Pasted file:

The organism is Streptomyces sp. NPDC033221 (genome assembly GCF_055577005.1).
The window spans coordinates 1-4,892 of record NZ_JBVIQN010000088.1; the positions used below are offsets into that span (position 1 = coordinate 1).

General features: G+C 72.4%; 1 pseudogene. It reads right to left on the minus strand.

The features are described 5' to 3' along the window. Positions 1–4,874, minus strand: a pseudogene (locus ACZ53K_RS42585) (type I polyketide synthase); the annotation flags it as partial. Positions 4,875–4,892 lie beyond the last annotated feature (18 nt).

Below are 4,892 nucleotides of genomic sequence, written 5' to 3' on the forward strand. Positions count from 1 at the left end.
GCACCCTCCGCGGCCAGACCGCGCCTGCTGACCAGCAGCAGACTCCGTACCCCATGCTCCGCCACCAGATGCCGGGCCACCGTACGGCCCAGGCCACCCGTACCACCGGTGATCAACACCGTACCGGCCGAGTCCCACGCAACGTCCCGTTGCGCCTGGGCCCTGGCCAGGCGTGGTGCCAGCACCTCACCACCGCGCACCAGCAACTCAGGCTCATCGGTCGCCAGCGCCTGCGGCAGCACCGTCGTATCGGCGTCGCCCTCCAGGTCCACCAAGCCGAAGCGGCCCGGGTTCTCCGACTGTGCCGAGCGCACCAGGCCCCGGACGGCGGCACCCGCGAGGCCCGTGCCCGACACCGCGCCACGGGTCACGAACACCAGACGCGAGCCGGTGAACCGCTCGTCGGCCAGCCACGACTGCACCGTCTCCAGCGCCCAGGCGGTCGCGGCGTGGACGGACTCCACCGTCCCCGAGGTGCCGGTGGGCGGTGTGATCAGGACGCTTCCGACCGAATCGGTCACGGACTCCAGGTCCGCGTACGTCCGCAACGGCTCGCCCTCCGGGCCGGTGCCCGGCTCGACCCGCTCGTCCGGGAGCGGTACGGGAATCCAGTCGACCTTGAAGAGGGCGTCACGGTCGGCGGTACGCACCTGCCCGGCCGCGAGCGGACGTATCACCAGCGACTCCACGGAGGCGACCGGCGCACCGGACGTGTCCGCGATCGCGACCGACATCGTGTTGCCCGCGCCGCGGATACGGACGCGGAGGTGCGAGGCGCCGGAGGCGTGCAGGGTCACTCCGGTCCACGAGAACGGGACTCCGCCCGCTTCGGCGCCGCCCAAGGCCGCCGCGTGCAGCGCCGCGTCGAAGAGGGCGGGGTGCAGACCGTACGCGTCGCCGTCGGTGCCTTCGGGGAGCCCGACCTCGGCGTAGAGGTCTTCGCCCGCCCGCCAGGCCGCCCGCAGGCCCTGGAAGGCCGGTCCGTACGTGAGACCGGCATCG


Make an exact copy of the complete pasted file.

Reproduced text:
The organism is Streptomyces sp. NPDC033221 (genome assembly GCF_055577005.1).
The window spans coordinates 1-4,892 of record NZ_JBVIQN010000088.1; the positions used below are offsets into that span (position 1 = coordinate 1).

General features: G+C 72.4%; 1 pseudogene. It reads right to left on the minus strand.

The features are described 5' to 3' along the window. Positions 1–4,874, minus strand: a pseudogene (locus ACZ53K_RS42585) (type I polyketide synthase); the annotation flags it as partial. Positions 4,875–4,892 lie beyond the last annotated feature (18 nt).

Below are 4,892 nucleotides of genomic sequence, written 5' to 3' on the forward strand. Positions count from 1 at the left end.
GCACCCTCCGCGGCCAGACCGCGCCTGCTGACCAGCAGCAGACTCCGTACCCCATGCTCCGCCACCAGATGCCGGGCCACCGTACGGCCCAGGCCACCCGTACCACCGGTGATCAACACCGTACCGGCCGAGTCCCACGCAACGTCCCGTTGCGCCTGGGCCCTGGCCAGGCGTGGTGCCAGCACCTCACCACCGCGCACCAGCAACTCAGGCTCATCGGTCGCCAGCGCCTGCGGCAGCACCGTCGTATCGGCGTCGCCCTCCAGGTCCACCAAGCCGAAGCGGCCCGGGTTCTCCGACTGTGCCGAGCGCACCAGGCCCCGGACGGCGGCACCCGCGAGGCCCGTGCCCGACACCGCGCCACGGGTCACGAACACCAGACGCGAGCCGGTGAACCGCTCGTCGGCCAGCCACGACTGCACCGTCTCCAGCGCCCAGGCGGTCGCGGCGTGGACGGACTCCACCGTCCCCGAGGTGCCGGTGGGCGGTGTGATCAGGACGCTTCCGACCGAATCGGTCACGGACTCCAGGTCCGCGTACGTCCGCAACGGCTCGCCCTCCGGGCCGGTGCCCGGCTCGACCCGCTCGTCCGGGAGCGGTACGGGAATCCAGTCGACCTTGAAGAGGGCGTCACGGTCGGCGGTACGCACCTGCCCGGCCGCGAGCGGACGTATCACCAGCGACTCCACGGAGGCGACCGGCGCACCGGACGTGTCCGCGATCGCGACCGACATCGTGTTGCCCGCGCCGCGGATACGGACGCGGAGGTGCGAGGCGCCGGAGGCGTGCAGGGTCACTCCGGTCCACGAGAACGGGACTCCGCCCGCTTCGGCGCCGCCCAAGGCCGCCGCGTGCAGCGCCGCGTCGAAGAGGGCGGGGTGCAGACCGTACGCGTCGCCGTCGGTGCCTTCGGGGAGCCCGACCTCGGCGTAGAGGTCTTCGCCCGCCCGCCAGGCCGCCCGCAGGCCCTGGAAGGCCGGTCCGTACGTGAGACCGGCATCG